BY FREDA MAE SORSANO
ILOILO City – For a “highly-urbanized city,” this southern metropolis is a failure when it comes to animal protection.
So believes an animal welfare’s group here, alarmed over reports that unclaimed stray dogs are killed every Friday because the city lacks funds for proper animal housing.
“We received messages from concerned citizens in our Facebook page,” said Anna Marie Grace Rivera Wharton, head of the Animal Welfare Association (AWA)-Iloilo. “We don’t like the way we handle stray dogs here.”
The city has no animal pound where abandoned animals can be kept prior to adoption. It is left with no choice but to kill them.
“This is definitely unacceptable,” said Wharton.
Her association finds it sad that one of the city’s ways to implement its beautification program is to kill the strays.
AWA-Iloilo urged the city to have a decent animal pound.
Impounded dogs are being kept in the Motor Pool, Luis Buenaflor Jr. once wrote in an article in Panay News. He described Iloilo City’s temporary dog pound as a “dirty corner of a dilapidated warehouse that houses junk and discarded vehicles.”
The city recently passed an ordinance, proposed by Councilor Jose Ephraim “Jay” Treñas, calling for the creation of an animal pound.
AWA-Iloilo had been notified of it, and is welcoming this development.
The group has also notified Mayor Jed Patrick Mabilog of its concerns.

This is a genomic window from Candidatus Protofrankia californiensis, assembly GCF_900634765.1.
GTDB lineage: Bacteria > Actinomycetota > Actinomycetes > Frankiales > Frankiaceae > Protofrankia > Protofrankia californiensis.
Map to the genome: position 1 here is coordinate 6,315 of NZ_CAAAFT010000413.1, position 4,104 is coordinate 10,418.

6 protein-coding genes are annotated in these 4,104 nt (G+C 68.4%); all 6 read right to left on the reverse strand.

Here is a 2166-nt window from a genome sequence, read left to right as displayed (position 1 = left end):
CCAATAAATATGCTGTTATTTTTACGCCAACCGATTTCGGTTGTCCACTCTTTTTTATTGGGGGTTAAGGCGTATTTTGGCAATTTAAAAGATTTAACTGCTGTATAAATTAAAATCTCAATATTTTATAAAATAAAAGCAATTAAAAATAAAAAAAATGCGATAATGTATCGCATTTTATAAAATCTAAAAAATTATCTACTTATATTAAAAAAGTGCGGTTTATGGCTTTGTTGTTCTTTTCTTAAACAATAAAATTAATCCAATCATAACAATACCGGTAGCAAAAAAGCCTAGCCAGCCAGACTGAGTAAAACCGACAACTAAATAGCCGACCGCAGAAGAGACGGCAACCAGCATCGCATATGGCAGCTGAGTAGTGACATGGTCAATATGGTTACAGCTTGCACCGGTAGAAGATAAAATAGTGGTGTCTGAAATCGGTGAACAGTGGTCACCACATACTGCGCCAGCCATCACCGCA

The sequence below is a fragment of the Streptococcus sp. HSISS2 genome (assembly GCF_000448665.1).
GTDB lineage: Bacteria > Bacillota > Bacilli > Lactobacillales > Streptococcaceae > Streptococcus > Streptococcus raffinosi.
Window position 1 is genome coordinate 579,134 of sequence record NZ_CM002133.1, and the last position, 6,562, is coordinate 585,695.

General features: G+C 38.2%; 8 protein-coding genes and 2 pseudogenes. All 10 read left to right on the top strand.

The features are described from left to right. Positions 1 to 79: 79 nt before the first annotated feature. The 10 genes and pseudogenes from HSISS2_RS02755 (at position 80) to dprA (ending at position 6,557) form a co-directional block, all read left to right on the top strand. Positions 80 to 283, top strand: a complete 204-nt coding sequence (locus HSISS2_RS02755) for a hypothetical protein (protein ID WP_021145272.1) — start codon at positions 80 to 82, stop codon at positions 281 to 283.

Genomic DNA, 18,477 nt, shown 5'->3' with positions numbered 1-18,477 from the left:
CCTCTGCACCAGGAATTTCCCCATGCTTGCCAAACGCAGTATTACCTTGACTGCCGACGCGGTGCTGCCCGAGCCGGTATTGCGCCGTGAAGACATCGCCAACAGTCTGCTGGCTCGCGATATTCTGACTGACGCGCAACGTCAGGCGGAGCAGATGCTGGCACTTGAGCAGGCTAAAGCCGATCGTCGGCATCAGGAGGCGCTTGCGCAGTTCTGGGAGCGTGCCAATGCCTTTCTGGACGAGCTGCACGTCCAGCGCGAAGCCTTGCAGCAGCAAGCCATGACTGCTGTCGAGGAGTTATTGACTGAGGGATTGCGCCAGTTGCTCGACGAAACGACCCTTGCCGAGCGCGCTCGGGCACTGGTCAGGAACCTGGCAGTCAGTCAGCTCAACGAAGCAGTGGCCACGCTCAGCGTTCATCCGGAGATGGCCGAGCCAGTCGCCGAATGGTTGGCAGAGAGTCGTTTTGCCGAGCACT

“The mayor has responded well to our request. We hope they will hasten the implementation for the good of our animals,” said Wharton.
The private sector is willing to work with the city government, she added.
AWA-Iloilo has also been calling the city veterinarian office to coordinate on projects for animals.
One of AWA-Iloilo’s priority projects is to create public awareness on Republic Act 8485 or the Animal Welfare Act. They will be going to various barangays to disseminate information on the law.
AWA-Iloilo is a non-profit organization aimed at rescuing stray and sick animals and finding a home for them.
“We pick up dogs on extreme cases – those that are hit, sick and malnourished,” said Wharton.
However, even they lack facilities and funds, and rely solely on donations.
They currently have a foster home donated by a volunteer and are using Wharton’s business – Spa Riviera – as temporary office.
“The front desk personnel temporarily assist people for donations. We issue receipts for accountability,” she said.
Proceeds go to animal food and medicines.
“There is no limit for donations,” Wharton said. “Any amount, even P100 or P60, can make a difference.”
AWA-Iloilo may also be contacted thru its Facebook page, www.facebook.com/AwaIloilo for more information./PN